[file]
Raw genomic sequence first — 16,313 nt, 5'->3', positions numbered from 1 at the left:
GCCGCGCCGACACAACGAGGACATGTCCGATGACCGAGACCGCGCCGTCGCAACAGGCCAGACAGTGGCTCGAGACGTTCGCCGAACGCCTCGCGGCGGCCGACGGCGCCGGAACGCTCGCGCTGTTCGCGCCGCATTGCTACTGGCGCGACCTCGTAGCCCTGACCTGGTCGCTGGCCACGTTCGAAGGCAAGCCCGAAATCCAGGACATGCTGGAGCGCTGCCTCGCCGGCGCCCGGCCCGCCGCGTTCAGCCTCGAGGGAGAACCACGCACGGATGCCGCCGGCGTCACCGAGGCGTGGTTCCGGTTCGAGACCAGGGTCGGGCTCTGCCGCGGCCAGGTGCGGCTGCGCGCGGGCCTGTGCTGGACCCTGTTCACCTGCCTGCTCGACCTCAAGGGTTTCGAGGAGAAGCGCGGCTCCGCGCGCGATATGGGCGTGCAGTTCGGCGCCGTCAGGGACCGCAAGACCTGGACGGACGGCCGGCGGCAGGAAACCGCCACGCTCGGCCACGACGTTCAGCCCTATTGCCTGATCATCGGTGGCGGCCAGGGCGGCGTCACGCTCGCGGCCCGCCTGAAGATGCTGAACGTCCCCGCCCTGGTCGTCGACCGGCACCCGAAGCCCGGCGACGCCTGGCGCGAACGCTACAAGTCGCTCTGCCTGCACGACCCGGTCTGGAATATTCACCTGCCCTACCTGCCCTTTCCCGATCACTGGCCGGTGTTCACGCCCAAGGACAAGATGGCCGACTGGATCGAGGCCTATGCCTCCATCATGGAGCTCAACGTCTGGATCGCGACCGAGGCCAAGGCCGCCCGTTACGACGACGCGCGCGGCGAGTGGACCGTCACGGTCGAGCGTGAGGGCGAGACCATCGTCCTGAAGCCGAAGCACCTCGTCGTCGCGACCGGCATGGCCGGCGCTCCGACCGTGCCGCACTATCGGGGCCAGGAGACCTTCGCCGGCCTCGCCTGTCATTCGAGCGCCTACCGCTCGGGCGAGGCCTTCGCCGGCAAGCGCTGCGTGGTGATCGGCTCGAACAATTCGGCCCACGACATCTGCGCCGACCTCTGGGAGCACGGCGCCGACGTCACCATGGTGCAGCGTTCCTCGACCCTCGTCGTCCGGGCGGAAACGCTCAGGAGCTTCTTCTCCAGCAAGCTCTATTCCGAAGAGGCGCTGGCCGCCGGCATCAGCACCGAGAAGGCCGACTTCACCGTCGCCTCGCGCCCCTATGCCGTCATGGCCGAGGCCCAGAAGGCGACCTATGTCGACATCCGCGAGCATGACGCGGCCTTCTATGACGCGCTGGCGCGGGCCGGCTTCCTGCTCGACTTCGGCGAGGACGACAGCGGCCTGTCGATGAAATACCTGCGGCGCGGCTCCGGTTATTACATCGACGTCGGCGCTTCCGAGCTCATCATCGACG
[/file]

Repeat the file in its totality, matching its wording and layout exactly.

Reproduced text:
Raw genomic sequence first — 16,313 nt, 5'->3', positions numbered from 1 at the left:
GCCGCGCCGACACAACGAGGACATGTCCGATGACCGAGACCGCGCCGTCGCAACAGGCCAGACAGTGGCTCGAGACGTTCGCCGAACGCCTCGCGGCGGCCGACGGCGCCGGAACGCTCGCGCTGTTCGCGCCGCATTGCTACTGGCGCGACCTCGTAGCCCTGACCTGGTCGCTGGCCACGTTCGAAGGCAAGCCCGAAATCCAGGACATGCTGGAGCGCTGCCTCGCCGGCGCCCGGCCCGCCGCGTTCAGCCTCGAGGGAGAACCACGCACGGATGCCGCCGGCGTCACCGAGGCGTGGTTCCGGTTCGAGACCAGGGTCGGGCTCTGCCGCGGCCAGGTGCGGCTGCGCGCGGGCCTGTGCTGGACCCTGTTCACCTGCCTGCTCGACCTCAAGGGTTTCGAGGAGAAGCGCGGCTCCGCGCGCGATATGGGCGTGCAGTTCGGCGCCGTCAGGGACCGCAAGACCTGGACGGACGGCCGGCGGCAGGAAACCGCCACGCTCGGCCACGACGTTCAGCCCTATTGCCTGATCATCGGTGGCGGCCAGGGCGGCGTCACGCTCGCGGCCCGCCTGAAGATGCTGAACGTCCCCGCCCTGGTCGTCGACCGGCACCCGAAGCCCGGCGACGCCTGGCGCGAACGCTACAAGTCGCTCTGCCTGCACGACCCGGTCTGGAATATTCACCTGCCCTACCTGCCCTTTCCCGATCACTGGCCGGTGTTCACGCCCAAGGACAAGATGGCCGACTGGATCGAGGCCTATGCCTCCATCATGGAGCTCAACGTCTGGATCGCGACCGAGGCCAAGGCCGCCCGTTACGACGACGCGCGCGGCGAGTGGACCGTCACGGTCGAGCGTGAGGGCGAGACCATCGTCCTGAAGCCGAAGCACCTCGTCGTCGCGACCGGCATGGCCGGCGCTCCGACCGTGCCGCACTATCGGGGCCAGGAGACCTTCGCCGGCCTCGCCTGTCATTCGAGCGCCTACCGCTCGGGCGAGGCCTTCGCCGGCAAGCGCTGCGTGGTGATCGGCTCGAACAATTCGGCCCACGACATCTGCGCCGACCTCTGGGAGCACGGCGCCGACGTCACCATGGTGCAGCGTTCCTCGACCCTCGTCGTCCGGGCGGAAACGCTCAGGAGCTTCTTCTCCAGCAAGCTCTATTCCGAAGAGGCGCTGGCCGCCGGCATCAGCACCGAGAAGGCCGACTTCACCGTCGCCTCGCGCCCCTATGCCGTCATGGCCGAGGCCCAGAAGGCGACCTATGTCGACATCCGCGAGCATGACGCGGCCTTCTATGACGCGCTGGCGCGGGCCGGCTTCCTGCTCGACTTCGGCGAGGACGACAGCGGCCTGTCGATGAAATACCTGCGGCGCGGCTCCGGTTATTACATCGACGTCGGCGCTTCCGAGCTCATCATCGACG